Doing our best today

Published 12:36 pm Thursday, May 23, 2024

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Given what I do as a priest, and adding to that all of things I read, it makes sense why I spend so much time asking myself the following question: “Am I doing the best that I can with the life that I have been given?” That’s not always a fun question to ask, especially after a long day when all I want to do is crawl into bed and binge watch Modern Family. I just discovered that show, and I think it might be in my top three of all time, which means when my watching gets interrupted by a brain that won’t shut off, I can get pretty frustrated!

But even when they come at inconvenient times, those questions are worth exploring. We only have one life to live on this earth, and we only have one future to leave those who come behind us, so asking these kinds of deep questions about ourselves is not only good, but it’s necessary.

We live in a world full of distractions. Each week, my iPhone tells me how much time I spend looking at my screen. When that notification pops up, I feel a little bit of shame when I realize how much time I spend staring at that stupid little device. We are trained to focus on urgent tasks at hand even when those tasks are ultimately unimportant and meaningless. We forget to do the important work because we are distracted and we don’t create space in our lives to be curious and ask ourselves questions about the quality of our life and the kind of person we are being and becoming.

Are you doing the best with the life that you have been given? Before you ask yourself the question and focus on the failures of today, however, here’s a piece of free advice I paid a therapist to tell me. I was talking about how some days are harder than others and I don’t always feel like I’m being my best self on those hard days. She said, “Every day is different, which means your best is going to look different every day.” She told me to stop comparing today to yesterday. She told me to focus on the moment and to decide then and there that I’m going to do the best with what today has given me. If it’s a bad pain day for me, my best is going to be a bit different. But the possibility still remains to live up to my fullest potential for that day and that day alone, which is really all we can do anyhow.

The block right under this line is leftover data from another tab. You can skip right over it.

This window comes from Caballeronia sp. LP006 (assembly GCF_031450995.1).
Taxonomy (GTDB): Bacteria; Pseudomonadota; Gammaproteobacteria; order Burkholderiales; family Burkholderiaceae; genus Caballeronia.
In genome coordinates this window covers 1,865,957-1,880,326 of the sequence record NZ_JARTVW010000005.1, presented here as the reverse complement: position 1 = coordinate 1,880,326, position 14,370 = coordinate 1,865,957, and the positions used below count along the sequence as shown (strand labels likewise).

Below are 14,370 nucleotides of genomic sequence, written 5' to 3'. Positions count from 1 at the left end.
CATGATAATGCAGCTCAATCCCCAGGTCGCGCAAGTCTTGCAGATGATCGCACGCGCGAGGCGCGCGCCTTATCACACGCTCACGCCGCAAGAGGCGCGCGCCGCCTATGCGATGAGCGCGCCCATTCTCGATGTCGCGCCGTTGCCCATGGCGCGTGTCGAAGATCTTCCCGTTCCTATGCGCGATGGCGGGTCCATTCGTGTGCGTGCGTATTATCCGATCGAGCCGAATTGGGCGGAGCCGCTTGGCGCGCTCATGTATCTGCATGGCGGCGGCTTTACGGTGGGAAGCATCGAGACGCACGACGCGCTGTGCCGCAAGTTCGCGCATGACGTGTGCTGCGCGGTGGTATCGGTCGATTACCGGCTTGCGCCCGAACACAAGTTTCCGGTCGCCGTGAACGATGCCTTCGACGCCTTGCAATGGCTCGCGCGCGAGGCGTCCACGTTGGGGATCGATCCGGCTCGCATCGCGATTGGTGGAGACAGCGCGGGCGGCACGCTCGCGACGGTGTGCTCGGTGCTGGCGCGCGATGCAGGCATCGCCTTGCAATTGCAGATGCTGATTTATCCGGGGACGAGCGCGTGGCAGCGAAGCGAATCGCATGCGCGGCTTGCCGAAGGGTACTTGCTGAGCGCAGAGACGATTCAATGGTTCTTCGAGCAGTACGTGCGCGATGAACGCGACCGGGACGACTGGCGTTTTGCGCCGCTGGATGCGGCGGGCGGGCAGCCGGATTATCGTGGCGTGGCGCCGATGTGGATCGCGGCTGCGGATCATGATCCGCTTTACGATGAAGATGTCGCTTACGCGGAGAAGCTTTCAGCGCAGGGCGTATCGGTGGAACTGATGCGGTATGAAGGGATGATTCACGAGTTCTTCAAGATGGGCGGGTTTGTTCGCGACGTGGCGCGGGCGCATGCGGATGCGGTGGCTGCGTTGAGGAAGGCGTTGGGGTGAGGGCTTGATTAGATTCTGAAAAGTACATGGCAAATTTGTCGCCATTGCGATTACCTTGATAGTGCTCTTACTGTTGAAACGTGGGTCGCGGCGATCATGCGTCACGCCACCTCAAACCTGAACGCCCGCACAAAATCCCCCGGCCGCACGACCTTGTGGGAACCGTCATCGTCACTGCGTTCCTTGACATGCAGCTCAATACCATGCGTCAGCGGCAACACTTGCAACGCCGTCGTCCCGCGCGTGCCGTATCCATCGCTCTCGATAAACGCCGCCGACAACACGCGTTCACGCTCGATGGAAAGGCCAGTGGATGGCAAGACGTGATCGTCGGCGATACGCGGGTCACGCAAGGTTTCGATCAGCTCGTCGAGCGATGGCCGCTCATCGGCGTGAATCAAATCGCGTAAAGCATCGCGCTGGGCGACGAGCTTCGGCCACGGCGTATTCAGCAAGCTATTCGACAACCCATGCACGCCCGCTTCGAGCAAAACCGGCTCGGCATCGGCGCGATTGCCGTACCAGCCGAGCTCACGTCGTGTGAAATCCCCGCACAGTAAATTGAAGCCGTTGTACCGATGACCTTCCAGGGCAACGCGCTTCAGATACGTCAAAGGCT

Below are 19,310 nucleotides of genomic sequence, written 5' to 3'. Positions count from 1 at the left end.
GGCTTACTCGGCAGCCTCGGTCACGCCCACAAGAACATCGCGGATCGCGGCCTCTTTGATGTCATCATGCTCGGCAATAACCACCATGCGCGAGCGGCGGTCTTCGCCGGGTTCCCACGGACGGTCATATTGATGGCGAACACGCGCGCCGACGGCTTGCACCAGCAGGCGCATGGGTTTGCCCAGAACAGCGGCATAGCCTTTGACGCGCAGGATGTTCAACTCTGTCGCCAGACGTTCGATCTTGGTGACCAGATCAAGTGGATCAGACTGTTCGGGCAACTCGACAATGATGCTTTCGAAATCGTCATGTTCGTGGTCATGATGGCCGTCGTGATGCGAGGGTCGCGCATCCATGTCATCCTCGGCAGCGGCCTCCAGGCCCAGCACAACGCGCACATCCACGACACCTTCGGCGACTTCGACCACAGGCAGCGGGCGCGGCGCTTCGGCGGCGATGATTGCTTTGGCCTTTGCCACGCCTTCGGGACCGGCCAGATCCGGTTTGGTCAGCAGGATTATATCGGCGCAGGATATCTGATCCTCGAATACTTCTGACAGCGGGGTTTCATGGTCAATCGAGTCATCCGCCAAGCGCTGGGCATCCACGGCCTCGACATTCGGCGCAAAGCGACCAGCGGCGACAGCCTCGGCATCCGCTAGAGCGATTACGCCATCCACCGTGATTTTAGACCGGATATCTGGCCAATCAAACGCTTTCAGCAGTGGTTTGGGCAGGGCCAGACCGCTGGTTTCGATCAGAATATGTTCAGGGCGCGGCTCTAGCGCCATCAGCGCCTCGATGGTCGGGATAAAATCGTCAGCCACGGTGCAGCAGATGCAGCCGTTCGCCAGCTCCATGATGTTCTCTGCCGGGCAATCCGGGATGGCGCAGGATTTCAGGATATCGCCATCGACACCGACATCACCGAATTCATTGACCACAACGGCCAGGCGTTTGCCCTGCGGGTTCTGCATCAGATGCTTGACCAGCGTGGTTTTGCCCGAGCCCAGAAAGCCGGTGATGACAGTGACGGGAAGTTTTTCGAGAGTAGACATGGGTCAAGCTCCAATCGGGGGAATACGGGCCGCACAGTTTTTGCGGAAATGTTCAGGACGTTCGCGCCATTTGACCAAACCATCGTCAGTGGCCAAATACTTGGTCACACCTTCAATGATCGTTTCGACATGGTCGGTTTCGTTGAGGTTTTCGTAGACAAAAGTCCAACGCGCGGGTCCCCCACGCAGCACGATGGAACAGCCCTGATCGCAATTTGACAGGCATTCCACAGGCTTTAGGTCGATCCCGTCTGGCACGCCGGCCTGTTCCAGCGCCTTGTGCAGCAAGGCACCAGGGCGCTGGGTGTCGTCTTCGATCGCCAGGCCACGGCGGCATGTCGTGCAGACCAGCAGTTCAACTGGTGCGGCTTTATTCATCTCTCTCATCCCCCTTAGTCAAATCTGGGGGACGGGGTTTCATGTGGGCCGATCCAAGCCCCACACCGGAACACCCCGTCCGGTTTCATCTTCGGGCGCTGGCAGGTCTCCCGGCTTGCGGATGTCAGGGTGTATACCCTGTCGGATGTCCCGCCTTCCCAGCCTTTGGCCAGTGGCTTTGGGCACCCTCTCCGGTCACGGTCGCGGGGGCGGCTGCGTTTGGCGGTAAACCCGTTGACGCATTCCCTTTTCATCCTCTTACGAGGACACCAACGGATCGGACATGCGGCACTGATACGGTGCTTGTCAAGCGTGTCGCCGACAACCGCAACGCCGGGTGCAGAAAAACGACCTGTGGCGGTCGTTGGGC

This was liberating for me. It’s easy to get trapped in a cycle of comparing ourselves to other people or measuring our success today against the successes of the past. All we should do when we wake up is decide that we are going to make today the best it can be, come what may.

If that’s not a question you are used to asking yourself, that’s OK. We have enough reasons to feel bad in this world that you shouldn’t feel bad about not focusing on life’s existential problems at every waking moment. That can turn into anxiety, which is its own problem. So here is a good place to start period. When Jesus was summing up the Law, he said something like this: “Love God, and love your neighbor.” If you aren’t religious, forget the ‘God’ of it all. Just make the decision every day to love the people you meet and treat them with the kind of dignity you appreciate. That is a purpose worth chasing after. That almost guarantees that you will do the best with what you’ve been given. Give yourself grace when you don’t act perfectly, and give that same grace to other people. Being and becoming the best versions of ourselves is hard work. But I believe in you.

Chris Adams is the Rector of St. Peters Episcopal Church in Washington.